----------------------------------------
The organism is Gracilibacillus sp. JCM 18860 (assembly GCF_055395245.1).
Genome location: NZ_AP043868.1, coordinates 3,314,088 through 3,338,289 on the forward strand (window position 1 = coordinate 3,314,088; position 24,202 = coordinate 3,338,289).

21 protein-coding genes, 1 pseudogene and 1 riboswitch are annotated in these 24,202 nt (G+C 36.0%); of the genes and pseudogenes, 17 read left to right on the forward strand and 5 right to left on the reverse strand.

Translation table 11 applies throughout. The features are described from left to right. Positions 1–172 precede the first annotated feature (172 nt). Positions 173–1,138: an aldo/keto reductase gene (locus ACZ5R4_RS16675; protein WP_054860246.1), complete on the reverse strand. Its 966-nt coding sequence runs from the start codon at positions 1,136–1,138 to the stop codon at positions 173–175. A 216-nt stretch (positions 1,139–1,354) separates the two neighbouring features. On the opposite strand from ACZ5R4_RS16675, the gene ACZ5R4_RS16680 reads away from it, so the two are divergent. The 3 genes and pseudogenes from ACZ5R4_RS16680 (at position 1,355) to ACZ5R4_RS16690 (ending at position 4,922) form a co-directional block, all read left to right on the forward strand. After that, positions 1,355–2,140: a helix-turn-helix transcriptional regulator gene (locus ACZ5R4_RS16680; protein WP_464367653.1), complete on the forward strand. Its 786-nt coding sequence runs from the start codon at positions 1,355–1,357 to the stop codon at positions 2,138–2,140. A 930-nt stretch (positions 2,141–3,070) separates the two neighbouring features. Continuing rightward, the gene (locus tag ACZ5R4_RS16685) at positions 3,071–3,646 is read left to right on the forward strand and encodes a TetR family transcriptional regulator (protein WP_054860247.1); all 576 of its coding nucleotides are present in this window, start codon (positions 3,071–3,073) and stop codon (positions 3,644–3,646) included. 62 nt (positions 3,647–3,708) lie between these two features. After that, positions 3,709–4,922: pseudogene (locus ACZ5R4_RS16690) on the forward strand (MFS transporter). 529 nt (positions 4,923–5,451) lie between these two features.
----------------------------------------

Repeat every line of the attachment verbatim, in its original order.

The organism is Gracilibacillus sp. JCM 18860 (assembly GCF_055395245.1).
Genome location: NZ_AP043868.1, coordinates 3,314,088 through 3,338,289 on the forward strand (window position 1 = coordinate 3,314,088; position 24,202 = coordinate 3,338,289).

21 protein-coding genes, 1 pseudogene and 1 riboswitch are annotated in these 24,202 nt (G+C 36.0%); of the genes and pseudogenes, 17 read left to right on the forward strand and 5 right to left on the reverse strand.

Translation table 11 applies throughout. The features are described from left to right. Positions 1–172 precede the first annotated feature (172 nt). Positions 173–1,138: an aldo/keto reductase gene (locus ACZ5R4_RS16675; protein WP_054860246.1), complete on the reverse strand. Its 966-nt coding sequence runs from the start codon at positions 1,136–1,138 to the stop codon at positions 173–175. A 216-nt stretch (positions 1,139–1,354) separates the two neighbouring features. On the opposite strand from ACZ5R4_RS16675, the gene ACZ5R4_RS16680 reads away from it, so the two are divergent. The 3 genes and pseudogenes from ACZ5R4_RS16680 (at position 1,355) to ACZ5R4_RS16690 (ending at position 4,922) form a co-directional block, all read left to right on the forward strand. After that, positions 1,355–2,140: a helix-turn-helix transcriptional regulator gene (locus ACZ5R4_RS16680; protein WP_464367653.1), complete on the forward strand. Its 786-nt coding sequence runs from the start codon at positions 1,355–1,357 to the stop codon at positions 2,138–2,140. A 930-nt stretch (positions 2,141–3,070) separates the two neighbouring features. Continuing rightward, the gene (locus tag ACZ5R4_RS16685) at positions 3,071–3,646 is read left to right on the forward strand and encodes a TetR family transcriptional regulator (protein WP_054860247.1); all 576 of its coding nucleotides are present in this window, start codon (positions 3,071–3,073) and stop codon (positions 3,644–3,646) included. 62 nt (positions 3,647–3,708) lie between these two features. After that, positions 3,709–4,922: pseudogene (locus ACZ5R4_RS16690) on the forward strand (MFS transporter). 529 nt (positions 4,923–5,451) lie between these two features.